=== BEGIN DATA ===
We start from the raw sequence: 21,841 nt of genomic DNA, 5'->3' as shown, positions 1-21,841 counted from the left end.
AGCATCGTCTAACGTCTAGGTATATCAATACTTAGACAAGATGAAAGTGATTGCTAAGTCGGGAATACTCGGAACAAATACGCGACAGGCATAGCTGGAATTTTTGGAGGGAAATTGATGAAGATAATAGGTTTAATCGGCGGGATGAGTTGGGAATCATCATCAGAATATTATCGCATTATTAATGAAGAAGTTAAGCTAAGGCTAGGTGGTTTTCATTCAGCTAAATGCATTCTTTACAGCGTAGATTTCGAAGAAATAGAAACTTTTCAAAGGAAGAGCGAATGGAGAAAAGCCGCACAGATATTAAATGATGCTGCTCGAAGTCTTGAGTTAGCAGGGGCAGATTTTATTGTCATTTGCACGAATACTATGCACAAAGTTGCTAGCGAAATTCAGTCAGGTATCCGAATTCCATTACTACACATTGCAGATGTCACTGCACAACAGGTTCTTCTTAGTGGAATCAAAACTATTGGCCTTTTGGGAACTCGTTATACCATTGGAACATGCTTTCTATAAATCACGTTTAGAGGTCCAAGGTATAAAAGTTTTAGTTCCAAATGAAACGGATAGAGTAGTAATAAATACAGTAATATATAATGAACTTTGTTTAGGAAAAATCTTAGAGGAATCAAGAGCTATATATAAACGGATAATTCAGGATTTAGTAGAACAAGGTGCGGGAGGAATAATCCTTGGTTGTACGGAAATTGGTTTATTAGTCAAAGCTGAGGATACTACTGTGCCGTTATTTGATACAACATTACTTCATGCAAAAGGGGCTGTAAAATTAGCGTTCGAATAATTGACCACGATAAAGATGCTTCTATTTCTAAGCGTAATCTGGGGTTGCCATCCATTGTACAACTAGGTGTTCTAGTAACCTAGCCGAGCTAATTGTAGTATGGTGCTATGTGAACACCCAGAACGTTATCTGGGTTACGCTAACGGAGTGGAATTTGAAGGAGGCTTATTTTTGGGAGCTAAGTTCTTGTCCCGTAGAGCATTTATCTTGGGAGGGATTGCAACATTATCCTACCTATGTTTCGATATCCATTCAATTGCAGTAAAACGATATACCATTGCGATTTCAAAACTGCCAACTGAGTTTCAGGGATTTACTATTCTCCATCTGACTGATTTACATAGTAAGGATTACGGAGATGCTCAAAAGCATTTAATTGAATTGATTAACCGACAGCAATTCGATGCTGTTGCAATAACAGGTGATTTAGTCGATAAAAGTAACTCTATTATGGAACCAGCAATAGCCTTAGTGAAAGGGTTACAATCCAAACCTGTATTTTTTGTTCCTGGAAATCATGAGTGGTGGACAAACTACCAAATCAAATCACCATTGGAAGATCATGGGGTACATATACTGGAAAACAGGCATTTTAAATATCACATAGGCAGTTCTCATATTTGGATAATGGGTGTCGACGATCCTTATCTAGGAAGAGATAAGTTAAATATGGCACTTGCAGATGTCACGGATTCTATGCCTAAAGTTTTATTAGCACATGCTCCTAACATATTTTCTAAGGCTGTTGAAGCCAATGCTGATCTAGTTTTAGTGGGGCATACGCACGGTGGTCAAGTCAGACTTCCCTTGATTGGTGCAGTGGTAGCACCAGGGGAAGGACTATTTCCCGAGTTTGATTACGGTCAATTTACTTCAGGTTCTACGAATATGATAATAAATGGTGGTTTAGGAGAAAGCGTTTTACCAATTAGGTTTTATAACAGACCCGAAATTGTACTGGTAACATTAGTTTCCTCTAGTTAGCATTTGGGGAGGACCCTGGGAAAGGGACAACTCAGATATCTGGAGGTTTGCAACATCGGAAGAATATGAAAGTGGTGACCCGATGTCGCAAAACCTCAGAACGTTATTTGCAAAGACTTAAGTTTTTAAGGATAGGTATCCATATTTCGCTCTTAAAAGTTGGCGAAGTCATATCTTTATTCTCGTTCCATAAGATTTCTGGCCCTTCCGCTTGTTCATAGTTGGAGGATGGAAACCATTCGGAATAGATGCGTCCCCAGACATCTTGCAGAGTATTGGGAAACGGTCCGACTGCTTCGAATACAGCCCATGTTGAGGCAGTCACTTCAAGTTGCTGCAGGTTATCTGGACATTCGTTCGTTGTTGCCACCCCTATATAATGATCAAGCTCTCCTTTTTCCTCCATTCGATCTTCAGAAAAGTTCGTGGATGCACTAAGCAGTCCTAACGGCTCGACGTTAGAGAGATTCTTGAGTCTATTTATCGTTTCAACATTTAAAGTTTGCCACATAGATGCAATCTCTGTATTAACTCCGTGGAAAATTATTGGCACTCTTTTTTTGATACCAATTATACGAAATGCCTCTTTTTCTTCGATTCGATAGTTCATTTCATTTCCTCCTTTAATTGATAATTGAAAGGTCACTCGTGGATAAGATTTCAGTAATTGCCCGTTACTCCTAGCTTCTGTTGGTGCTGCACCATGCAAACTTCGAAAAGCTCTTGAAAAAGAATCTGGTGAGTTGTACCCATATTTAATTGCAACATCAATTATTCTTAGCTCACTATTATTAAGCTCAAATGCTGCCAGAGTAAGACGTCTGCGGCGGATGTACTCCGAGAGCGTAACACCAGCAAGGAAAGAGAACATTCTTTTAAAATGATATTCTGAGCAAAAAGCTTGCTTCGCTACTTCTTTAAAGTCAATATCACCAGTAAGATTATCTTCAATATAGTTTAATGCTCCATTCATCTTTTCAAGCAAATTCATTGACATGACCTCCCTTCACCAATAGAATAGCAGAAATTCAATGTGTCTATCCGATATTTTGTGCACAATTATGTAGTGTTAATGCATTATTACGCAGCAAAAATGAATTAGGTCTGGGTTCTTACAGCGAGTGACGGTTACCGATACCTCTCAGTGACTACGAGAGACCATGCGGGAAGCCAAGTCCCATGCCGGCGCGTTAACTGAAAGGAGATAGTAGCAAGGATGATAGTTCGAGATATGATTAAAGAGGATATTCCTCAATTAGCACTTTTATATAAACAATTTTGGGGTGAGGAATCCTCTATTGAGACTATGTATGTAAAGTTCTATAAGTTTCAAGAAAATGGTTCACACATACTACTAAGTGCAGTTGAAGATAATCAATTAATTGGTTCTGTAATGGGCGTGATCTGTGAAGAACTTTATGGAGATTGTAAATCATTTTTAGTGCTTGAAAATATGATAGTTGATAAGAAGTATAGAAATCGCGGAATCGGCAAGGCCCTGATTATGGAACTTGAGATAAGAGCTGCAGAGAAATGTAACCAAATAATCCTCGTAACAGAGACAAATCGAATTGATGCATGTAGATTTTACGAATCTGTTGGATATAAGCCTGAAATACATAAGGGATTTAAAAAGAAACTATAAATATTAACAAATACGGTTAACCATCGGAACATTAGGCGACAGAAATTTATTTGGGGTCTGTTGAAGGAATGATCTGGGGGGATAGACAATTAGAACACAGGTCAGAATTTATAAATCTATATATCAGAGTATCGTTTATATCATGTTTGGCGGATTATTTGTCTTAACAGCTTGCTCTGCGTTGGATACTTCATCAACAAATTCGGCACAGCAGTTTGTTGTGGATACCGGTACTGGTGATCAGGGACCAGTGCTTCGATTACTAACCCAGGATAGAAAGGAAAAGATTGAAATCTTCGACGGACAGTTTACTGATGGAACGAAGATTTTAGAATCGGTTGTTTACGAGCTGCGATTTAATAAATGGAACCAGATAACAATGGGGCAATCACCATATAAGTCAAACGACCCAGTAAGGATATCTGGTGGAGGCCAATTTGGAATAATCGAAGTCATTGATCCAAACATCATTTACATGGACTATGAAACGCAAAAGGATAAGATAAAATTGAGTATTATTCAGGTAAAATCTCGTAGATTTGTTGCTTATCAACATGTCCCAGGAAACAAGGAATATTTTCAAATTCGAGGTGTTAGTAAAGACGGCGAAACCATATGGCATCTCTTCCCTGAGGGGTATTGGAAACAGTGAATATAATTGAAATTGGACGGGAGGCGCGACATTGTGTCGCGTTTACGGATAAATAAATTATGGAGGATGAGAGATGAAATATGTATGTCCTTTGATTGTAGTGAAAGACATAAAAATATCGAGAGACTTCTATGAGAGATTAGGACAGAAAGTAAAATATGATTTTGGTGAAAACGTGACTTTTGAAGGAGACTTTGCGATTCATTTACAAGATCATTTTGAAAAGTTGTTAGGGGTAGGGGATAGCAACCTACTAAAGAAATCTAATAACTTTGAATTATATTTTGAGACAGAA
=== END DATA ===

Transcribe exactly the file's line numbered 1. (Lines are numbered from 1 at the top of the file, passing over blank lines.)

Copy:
We start from the raw sequence: 21,841 nt of genomic DNA, 5'->3' as shown, positions 1-21,841 counted from the left end.